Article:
Saturday, June 30, 2012

June 30, 2012

This long post will contain my most recent and relevant thoughts about Baby Hudson. It will be long because I think I've thought every thought about Spina Bifida (SB) I can think over the past week since I've found out about our sweet Baby Hudson's condition. There is an incredible wealth of knowledge out there about SB along with the experiences people share about themselves and their children.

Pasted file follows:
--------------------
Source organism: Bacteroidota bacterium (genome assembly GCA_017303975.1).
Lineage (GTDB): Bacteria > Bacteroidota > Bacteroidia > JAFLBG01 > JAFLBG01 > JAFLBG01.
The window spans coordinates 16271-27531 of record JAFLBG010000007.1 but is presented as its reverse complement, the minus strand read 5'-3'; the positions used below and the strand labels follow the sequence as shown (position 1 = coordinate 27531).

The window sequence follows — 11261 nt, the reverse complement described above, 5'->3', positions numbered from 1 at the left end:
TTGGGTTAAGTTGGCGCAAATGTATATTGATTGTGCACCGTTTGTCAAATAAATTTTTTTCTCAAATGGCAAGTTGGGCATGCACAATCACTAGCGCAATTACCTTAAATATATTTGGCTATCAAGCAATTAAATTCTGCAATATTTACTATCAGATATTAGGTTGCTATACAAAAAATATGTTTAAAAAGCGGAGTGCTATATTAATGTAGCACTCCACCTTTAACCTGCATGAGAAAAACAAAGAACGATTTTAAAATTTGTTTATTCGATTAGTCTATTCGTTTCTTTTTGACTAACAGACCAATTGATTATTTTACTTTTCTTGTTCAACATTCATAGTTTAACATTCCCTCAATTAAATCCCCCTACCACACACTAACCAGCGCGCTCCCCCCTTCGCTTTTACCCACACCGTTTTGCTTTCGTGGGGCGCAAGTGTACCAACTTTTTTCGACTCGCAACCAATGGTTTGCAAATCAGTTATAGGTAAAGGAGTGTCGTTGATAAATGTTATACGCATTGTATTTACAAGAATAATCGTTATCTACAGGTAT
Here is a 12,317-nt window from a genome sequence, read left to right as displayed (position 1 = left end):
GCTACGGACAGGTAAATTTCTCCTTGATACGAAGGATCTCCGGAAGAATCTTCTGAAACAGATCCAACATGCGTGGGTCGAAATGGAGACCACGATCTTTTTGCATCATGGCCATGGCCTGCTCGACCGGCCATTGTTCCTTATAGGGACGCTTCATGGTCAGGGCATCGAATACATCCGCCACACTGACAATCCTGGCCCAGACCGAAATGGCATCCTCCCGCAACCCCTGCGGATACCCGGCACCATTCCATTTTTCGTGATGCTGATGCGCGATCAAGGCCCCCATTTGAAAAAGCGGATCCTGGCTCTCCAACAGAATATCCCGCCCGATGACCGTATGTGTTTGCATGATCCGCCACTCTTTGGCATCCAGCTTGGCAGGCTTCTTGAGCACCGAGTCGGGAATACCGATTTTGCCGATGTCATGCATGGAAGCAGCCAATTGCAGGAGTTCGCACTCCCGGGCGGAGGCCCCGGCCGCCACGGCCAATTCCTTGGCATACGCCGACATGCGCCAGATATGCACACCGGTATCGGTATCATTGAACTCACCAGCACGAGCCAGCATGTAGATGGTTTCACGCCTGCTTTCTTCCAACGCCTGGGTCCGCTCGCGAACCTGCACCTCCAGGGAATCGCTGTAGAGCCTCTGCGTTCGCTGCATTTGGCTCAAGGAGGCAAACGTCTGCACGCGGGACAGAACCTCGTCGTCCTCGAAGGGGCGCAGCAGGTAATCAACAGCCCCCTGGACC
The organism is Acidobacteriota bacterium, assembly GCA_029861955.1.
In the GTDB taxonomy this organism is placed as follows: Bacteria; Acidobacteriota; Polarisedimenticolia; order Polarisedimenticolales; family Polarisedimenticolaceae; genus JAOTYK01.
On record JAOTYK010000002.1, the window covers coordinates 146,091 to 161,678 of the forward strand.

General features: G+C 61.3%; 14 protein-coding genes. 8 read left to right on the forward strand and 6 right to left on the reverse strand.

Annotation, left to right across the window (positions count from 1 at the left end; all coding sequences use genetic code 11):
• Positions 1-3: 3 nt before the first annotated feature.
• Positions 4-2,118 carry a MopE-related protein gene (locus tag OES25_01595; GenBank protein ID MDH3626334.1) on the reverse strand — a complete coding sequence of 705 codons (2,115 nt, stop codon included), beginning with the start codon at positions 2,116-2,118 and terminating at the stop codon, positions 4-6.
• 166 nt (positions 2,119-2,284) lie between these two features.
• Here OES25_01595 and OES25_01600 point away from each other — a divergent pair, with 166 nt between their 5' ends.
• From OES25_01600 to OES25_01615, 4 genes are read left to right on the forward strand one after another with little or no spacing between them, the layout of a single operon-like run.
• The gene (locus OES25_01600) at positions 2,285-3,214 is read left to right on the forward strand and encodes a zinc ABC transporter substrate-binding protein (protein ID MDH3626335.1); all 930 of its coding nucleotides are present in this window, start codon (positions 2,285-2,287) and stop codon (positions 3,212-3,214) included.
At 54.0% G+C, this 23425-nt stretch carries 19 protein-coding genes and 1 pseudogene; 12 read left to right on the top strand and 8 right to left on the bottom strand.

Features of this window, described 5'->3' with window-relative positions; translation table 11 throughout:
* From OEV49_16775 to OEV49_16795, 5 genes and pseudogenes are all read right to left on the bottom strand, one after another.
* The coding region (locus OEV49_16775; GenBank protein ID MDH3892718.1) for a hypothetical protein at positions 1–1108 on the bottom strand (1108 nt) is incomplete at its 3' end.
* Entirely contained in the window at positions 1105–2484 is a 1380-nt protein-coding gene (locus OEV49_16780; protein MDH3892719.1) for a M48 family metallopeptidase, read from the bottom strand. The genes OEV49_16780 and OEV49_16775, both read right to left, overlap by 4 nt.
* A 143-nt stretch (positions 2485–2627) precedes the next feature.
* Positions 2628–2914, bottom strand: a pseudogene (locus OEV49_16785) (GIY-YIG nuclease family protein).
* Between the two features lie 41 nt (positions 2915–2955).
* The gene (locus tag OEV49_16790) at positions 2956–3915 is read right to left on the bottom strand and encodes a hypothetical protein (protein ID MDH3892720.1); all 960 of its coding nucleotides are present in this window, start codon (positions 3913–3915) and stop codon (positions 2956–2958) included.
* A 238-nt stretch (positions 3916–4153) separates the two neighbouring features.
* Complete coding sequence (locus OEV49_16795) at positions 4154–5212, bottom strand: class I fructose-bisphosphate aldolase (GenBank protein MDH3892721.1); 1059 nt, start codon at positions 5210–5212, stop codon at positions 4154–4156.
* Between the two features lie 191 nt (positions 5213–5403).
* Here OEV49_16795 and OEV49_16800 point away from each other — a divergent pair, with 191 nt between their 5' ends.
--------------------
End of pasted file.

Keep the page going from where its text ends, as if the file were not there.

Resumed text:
Probably the biggest thing on my mind right now is the option for Fetal Surgery. It's a relatively new practice for fetuses with severe birth defects where doctors can open the mother's uterus and perform surgery on the baby while in the womb. My initial thought was NO. There are several risks involved that scared me, the biggest risk being preterm birth. The surgery is performed between 19 and 26 weeks and delivery happens, on average, 10 weeks after surgery. Mothers are put on modified bed rest to minimize the possibility of going into labor. The closest surgery location is in San Francisco. Well, as fate would have it, Isaiah and I had a trip to San Francisco planned for the following week. Over the next few days we did a lot of research and decided to schedule a visit to the Fetal Treatment Center in SF to meet with people and get some questions answered. We also came into contact with a friend of Isaiah's who had the prenatal surgery in SF a few years ago. ( She shared a lot of reassuring information and SB resources with us. Her most comforting words: "Just know that pregnancy is the hardest part of having a child with Spina Bifida - there are so many unknowns. It gets much better after they're born! I always wondered why so many women blogged tons when they were pregnant with their Spina Bifida baby, and then hardly at all after they're born. It's because it gets easier!" Our outlook on Fetal Surgery changed when we realized there is a lot of hope for our child. The surgery will give him a 40% less likely chance of needing a shunt--that's huge!--by reversing the effects of the Chiari II malformation during the second half of my pregnancy. It could also increase his mobility by halting the spinal cord exposure, though it obviously cannot erase the nerve damage that's already been done. Knowing the risks and understanding the surgery is not right for everyone, we started to feel that it could be right for us and for Baby Hudson.